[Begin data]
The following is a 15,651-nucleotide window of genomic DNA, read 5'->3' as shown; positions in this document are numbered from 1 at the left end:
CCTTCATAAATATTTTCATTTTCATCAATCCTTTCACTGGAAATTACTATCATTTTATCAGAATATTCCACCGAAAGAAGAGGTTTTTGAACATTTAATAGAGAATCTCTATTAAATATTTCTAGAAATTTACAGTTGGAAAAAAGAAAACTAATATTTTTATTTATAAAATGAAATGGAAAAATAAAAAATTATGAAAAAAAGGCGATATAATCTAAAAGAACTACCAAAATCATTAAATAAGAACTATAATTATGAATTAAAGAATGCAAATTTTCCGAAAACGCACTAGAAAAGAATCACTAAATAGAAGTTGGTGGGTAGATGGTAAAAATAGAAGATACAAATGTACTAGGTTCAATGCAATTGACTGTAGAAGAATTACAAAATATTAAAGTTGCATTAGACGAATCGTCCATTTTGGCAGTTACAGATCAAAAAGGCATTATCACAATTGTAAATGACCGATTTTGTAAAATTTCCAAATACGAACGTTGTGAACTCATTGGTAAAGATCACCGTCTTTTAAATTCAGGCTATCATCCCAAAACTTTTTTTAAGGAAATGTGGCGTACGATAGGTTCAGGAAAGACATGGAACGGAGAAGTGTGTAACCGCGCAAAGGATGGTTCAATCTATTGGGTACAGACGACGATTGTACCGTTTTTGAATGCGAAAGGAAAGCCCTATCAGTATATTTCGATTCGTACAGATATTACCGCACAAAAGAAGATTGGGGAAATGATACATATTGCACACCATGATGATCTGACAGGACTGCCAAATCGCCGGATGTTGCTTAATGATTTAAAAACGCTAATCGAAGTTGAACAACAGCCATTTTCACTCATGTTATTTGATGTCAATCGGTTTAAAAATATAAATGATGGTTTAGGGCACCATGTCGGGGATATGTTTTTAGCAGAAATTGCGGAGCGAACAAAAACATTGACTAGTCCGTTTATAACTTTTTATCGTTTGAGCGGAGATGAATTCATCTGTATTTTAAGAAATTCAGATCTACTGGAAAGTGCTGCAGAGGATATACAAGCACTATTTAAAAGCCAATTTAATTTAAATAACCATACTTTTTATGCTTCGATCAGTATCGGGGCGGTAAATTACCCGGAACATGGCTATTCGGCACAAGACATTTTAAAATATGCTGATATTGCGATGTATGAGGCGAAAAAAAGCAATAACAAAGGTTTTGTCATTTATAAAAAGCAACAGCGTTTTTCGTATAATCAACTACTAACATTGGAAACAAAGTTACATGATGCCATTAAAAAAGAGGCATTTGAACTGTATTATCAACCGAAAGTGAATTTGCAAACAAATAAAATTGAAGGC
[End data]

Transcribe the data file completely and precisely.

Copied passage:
The following is a 15,651-nucleotide window of genomic DNA, read 5'->3' as shown; positions in this document are numbered from 1 at the left end:
CCTTCATAAATATTTTCATTTTCATCAATCCTTTCACTGGAAATTACTATCATTTTATCAGAATATTCCACCGAAAGAAGAGGTTTTTGAACATTTAATAGAGAATCTCTATTAAATATTTCTAGAAATTTACAGTTGGAAAAAAGAAAACTAATATTTTTATTTATAAAATGAAATGGAAAAATAAAAAATTATGAAAAAAAGGCGATATAATCTAAAAGAACTACCAAAATCATTAAATAAGAACTATAATTATGAATTAAAGAATGCAAATTTTCCGAAAACGCACTAGAAAAGAATCACTAAATAGAAGTTGGTGGGTAGATGGTAAAAATAGAAGATACAAATGTACTAGGTTCAATGCAATTGACTGTAGAAGAATTACAAAATATTAAAGTTGCATTAGACGAATCGTCCATTTTGGCAGTTACAGATCAAAAAGGCATTATCACAATTGTAAATGACCGATTTTGTAAAATTTCCAAATACGAACGTTGTGAACTCATTGGTAAAGATCACCGTCTTTTAAATTCAGGCTATCATCCCAAAACTTTTTTTAAGGAAATGTGGCGTACGATAGGTTCAGGAAAGACATGGAACGGAGAAGTGTGTAACCGCGCAAAGGATGGTTCAATCTATTGGGTACAGACGACGATTGTACCGTTTTTGAATGCGAAAGGAAAGCCCTATCAGTATATTTCGATTCGTACAGATATTACCGCACAAAAGAAGATTGGGGAAATGATACATATTGCACACCATGATGATCTGACAGGACTGCCAAATCGCCGGATGTTGCTTAATGATTTAAAAACGCTAATCGAAGTTGAACAACAGCCATTTTCACTCATGTTATTTGATGTCAATCGGTTTAAAAATATAAATGATGGTTTAGGGCACCATGTCGGGGATATGTTTTTAGCAGAAATTGCGGAGCGAACAAAAACATTGACTAGTCCGTTTATAACTTTTTATCGTTTGAGCGGAGATGAATTCATCTGTATTTTAAGAAATTCAGATCTACTGGAAAGTGCTGCAGAGGATATACAAGCACTATTTAAAAGCCAATTTAATTTAAATAACCATACTTTTTATGCTTCGATCAGTATCGGGGCGGTAAATTACCCGGAACATGGCTATTCGGCACAAGACATTTTAAAATATGCTGATATTGCGATGTATGAGGCGAAAAAAAGCAATAACAAAGGTTTTGTCATTTATAAAAAGCAACAGCGTTTTTCGTATAATCAACTACTAACATTGGAAACAAAGTTACATGATGCCATTAAAAAAGAGGCATTTGAACTGTATTATCAACCGAAAGTGAATTTGCAAACAAATAAAATTGAAGGC